New hypersonic strike weapons technology will reduce strategic warning times. What does this mean for Defence and Australia?
Hypersonic technology has attracted a growing level of media interest of late. Successful tests of hypersonic systems by the United States, China, and Russia have raised concerns that we will soon see hypersonic weapons appearing in the battlespace. But despite the success of these experimental vehicles, much work remains to be done to overcome a number of challenges before hypersonic systems can become operational.
Hypersonic refers to speeds from Mach 5 (≈ 3,000 knots) to approximately Mach 25 (≈ 16,000 knots). With such a broad range of speeds falling within this definition comes a correspondingly large array of capabilities and systems that fall within the scope of hypersonic technology: from air-to-air missiles launched from a fighter flying through the atmosphere at Mach 6, to space vehicles re-entering the atmosphere at Mach 25. Making sense of the potential effect of such a diversity of systems on the future of air power is challenging. One approach is to identify what characteristics of hypersonic systems stimulate military interest.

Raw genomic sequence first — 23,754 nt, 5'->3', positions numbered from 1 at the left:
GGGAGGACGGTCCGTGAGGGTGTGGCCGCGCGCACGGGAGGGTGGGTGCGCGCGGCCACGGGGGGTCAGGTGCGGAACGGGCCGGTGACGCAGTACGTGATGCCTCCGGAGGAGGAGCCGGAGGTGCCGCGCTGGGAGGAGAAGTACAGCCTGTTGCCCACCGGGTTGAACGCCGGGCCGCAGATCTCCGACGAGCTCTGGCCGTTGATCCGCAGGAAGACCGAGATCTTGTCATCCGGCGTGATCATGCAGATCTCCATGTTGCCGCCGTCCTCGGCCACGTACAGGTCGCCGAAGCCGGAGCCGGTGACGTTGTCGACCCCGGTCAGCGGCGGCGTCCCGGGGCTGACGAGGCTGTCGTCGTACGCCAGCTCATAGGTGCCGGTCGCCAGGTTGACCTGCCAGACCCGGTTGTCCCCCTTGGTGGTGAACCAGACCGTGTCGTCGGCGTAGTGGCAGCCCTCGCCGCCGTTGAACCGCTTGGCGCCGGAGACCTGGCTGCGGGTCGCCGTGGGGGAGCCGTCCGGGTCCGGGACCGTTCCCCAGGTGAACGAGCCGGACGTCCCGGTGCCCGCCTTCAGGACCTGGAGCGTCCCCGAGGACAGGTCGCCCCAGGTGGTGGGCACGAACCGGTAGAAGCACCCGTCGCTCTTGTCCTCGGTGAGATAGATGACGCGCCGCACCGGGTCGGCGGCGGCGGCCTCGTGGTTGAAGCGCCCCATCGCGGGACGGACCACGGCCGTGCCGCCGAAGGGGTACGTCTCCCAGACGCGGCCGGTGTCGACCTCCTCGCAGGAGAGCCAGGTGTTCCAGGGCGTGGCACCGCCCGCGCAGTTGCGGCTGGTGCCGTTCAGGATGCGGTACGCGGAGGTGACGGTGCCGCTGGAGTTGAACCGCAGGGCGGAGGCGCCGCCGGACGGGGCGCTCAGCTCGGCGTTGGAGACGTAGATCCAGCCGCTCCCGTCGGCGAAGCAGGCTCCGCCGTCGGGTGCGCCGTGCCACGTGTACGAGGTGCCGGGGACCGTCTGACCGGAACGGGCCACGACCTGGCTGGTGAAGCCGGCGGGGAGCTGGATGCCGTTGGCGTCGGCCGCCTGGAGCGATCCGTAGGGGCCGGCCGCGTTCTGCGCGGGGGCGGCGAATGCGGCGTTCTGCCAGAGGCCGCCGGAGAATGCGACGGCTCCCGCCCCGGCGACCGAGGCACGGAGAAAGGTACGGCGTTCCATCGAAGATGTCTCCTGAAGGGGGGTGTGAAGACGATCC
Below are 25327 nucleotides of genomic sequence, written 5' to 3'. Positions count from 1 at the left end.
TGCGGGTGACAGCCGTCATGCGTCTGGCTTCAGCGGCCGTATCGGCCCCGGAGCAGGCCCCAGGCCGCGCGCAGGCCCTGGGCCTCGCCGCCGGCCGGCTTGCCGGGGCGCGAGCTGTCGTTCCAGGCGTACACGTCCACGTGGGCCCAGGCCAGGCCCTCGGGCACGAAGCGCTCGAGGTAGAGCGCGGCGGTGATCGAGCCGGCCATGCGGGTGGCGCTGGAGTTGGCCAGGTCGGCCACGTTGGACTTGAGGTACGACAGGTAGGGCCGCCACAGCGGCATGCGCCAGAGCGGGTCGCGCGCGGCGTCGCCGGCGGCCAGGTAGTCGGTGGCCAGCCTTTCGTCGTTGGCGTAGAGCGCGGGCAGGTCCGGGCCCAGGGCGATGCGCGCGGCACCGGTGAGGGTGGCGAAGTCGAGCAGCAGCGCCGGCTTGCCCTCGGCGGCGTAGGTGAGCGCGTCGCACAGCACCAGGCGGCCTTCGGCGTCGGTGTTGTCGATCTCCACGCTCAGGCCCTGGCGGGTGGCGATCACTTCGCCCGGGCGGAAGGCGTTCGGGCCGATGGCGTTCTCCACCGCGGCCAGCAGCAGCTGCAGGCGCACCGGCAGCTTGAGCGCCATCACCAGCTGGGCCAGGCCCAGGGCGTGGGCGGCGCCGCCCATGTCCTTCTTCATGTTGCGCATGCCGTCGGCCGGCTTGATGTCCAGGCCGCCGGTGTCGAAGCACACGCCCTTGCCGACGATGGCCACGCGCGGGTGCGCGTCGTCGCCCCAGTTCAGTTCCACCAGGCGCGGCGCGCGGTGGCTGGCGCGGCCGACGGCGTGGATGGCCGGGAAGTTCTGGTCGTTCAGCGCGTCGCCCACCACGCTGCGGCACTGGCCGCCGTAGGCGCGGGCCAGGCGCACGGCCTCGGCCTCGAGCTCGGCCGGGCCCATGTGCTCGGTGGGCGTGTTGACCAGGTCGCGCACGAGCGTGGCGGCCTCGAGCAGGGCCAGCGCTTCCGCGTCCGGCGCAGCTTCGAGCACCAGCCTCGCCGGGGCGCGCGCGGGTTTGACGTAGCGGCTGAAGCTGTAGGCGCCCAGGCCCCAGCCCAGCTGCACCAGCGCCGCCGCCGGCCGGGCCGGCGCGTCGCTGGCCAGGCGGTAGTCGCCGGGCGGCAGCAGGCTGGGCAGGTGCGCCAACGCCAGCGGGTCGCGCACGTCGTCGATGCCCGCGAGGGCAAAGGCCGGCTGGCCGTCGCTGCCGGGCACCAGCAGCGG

Hypersonic Air Power - Book
Hypersonic Air Power is the first in a new series of Air Power Development Centre publications in the Beyond the Planned Air Force series that explore the future of air power. This first paper explains science of hypersonics, describes the technological challenges that continue to be grappled with, and explores the potentially disruptive effect operational hypersonic systems may have.